On chasms, classrooms, and what is clear: perspective from an industry leader.
GUEST COLUMN | by Martin McKay
Since the start of the pandemic, the use of edtech tools has grown enormously. Edtech products became mainstream pretty much overnight due to school shutdowns. It was the drive for many teachers to use — and see the benefits of — technology in their classes.
‘There is hope … the 2021/22 school year will be an improvement from last year. This past school year saw an impressive rate of adoption in edtech tools.’
Even since returning to in-person, teachers have continued to use technology to support their classes and promote student learning. In a recent teacher survey, 90% said that they will continue to use these tools whether they’re in-person or remote.
Edtech “Crosses the Chasm”
The past 19 months have been difficult for educators. The U.S. school system was challenged in many ways. According to researchers, learning was measurably interrupted, despite the best efforts of teachers. In some cases, the interruption was due to a lack of technology, both at school and at home. In other cases, the interruption was linked to the lack of collaboration students experienced when learning remotely. In all cases, it was stressful.
There is hope though that the 2021/22 school year will be an improvement from last year. This past school year saw an impressive rate of adoption in edtech tools. This increased, “mainstreamed” usage of technology, has allowed edtech to “cross the chasm”. Teachers who were once hesitant to use technology are now using it regularly—and happily. These teachers even found that digital tools helped keep their students more engaged and connected with their peers.
Enhancing the Classroom
Edtech tools should strengthen any classroom. Let’s break this down with an example. In Mrs. Maxwell’s 8th grade math class, she has assigned her students homework. As part of that homework, students must watch a pre-recorded overview video for the next day’s lesson. The students are able to watch the video as many times as they’d like from home to learn the methods.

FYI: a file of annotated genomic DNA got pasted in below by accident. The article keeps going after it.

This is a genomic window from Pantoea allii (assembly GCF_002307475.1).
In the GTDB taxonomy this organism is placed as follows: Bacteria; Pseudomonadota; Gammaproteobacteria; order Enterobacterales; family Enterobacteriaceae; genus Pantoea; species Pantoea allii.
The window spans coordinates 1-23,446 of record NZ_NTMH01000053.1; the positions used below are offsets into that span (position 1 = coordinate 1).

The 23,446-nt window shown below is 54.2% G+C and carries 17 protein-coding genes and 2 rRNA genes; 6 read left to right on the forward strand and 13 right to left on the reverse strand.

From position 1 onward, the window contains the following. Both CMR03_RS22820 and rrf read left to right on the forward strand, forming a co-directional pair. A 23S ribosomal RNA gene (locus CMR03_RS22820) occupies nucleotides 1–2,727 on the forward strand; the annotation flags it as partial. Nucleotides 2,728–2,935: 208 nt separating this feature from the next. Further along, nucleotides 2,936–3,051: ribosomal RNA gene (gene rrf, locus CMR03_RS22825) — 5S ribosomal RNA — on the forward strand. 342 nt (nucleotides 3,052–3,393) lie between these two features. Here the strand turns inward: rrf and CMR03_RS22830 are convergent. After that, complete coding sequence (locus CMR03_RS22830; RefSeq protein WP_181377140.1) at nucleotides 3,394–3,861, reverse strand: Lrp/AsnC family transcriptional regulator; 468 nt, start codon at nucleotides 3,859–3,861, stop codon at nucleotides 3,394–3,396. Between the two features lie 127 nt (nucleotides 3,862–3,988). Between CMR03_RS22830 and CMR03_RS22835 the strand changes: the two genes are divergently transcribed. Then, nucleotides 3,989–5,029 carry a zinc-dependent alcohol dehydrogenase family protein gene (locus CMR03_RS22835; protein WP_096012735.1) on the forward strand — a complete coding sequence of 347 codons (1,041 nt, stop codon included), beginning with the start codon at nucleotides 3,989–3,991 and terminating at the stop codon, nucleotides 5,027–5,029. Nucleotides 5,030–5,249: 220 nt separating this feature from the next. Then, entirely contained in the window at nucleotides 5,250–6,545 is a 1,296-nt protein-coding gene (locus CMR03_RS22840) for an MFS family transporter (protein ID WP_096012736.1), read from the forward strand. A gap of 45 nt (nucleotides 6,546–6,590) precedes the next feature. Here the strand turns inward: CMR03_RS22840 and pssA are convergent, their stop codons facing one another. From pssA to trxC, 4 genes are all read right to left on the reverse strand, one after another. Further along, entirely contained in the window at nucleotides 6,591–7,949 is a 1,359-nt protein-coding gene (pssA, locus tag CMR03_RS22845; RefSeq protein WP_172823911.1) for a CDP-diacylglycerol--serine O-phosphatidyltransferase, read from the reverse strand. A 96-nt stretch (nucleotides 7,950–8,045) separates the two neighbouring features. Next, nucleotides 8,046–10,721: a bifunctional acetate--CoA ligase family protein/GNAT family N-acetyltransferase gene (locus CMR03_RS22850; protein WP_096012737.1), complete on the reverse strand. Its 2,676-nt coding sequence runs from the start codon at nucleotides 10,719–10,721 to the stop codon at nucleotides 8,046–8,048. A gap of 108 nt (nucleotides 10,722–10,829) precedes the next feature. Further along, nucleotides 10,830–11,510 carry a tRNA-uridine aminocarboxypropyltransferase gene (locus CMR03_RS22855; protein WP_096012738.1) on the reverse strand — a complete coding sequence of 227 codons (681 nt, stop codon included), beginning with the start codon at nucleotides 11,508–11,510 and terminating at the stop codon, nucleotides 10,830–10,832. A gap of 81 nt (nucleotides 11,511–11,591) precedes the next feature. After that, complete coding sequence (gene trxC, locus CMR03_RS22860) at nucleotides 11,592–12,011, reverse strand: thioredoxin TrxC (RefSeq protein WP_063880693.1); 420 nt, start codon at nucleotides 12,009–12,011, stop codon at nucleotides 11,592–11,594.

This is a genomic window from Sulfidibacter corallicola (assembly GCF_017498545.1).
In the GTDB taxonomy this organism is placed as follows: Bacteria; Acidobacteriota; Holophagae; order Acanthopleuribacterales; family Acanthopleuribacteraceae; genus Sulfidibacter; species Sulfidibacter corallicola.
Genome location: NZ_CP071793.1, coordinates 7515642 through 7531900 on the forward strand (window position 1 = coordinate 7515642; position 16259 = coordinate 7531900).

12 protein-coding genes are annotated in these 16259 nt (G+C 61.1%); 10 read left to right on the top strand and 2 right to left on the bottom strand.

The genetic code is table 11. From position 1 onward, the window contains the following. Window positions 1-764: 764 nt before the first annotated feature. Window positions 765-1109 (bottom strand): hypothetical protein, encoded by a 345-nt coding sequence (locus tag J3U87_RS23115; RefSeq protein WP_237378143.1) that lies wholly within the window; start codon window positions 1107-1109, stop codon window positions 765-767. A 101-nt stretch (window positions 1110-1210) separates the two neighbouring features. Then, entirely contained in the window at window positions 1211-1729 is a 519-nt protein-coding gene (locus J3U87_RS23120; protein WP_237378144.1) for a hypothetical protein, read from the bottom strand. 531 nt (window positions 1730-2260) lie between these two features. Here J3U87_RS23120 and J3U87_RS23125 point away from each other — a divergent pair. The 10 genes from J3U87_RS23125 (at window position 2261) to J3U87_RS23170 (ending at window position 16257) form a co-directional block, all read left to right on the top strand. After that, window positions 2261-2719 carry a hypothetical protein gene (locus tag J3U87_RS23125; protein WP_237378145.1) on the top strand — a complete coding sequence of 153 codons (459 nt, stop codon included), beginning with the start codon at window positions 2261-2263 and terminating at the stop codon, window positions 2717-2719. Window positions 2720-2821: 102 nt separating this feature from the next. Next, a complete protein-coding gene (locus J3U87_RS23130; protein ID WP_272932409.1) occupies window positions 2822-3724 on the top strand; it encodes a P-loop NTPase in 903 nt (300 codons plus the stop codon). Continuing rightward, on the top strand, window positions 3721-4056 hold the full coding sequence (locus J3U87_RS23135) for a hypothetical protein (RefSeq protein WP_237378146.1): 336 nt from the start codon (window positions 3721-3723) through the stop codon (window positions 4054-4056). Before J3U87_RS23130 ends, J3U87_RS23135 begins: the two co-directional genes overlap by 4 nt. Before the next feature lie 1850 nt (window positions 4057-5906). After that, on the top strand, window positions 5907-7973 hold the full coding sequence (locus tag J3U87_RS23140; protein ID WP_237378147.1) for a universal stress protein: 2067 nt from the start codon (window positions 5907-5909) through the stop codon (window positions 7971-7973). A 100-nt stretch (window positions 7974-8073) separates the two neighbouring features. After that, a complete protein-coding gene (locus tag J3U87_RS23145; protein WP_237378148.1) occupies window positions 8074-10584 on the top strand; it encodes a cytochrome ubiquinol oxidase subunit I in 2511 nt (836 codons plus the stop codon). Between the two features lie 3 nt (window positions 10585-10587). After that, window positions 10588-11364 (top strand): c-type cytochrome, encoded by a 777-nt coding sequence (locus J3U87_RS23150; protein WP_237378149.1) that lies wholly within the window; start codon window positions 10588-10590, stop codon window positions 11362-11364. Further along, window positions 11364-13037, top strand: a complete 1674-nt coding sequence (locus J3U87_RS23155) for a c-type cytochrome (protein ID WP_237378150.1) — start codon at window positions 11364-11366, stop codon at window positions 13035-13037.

The next day in class, Mrs. Maxwell asks the students to work on 10 problems. They can do those problems on their devices using a tool like EquatIO®. This tool allows STEM symbols to be input directly in Google docs, and integrates with Google Classroom. It also is built with personalized learning in mind, so students have choice and voice in how they work through their problems.
Many tools like this are also designed for collaboration, helping to flip the traditional classroom structure. Students now have the chance to work together. They can help each other and build upon their skills with their peers. Likewise, Mrs. Maxwell now has the chance to walk around the classroom, providing individual feedback to students and groups. And when everyone is finished with their problems, they can send their worksheets directly to Mrs. Maxwell with a simple click.
This is just one of many examples of how edtech tools are creating change within the in-person or virtual classroom. Technology has provided schools with an opportunity to enhance the teaching and learning experience. And now that it’s “crossed the chasm” in adoption, this can take place on a large scale.
Edtech Tools Are Here to Stay
The future is bright for edtech. Thanks to the pandemic, education technology is now accepted as mainstream. Teachers who were once hesitant have mastered the edtech learning curve. They’ve seen how these tools can increase student collaboration and digital access. They’ve also seen how they can support personalized learning, efficient grading, and practice. It’s clear from our own users and survey respondents that the benefits for edtech tools are far-reaching and undeniable. And as we work together to overcome the learning interruptions of the past 19 months, edtech adoption will continue to help and will grow. It is certain that edtech tools are here to stay.
Martin McKay is the founder and CEO of Texthelp, a leading technology company focused on helping all people learn, understand, and communicate through the use of digital education and accessibility tools. Martin has spent his work life developing education technology. His current areas of R&D include learning analytics and the automated assessment of writing and oral reading fluency.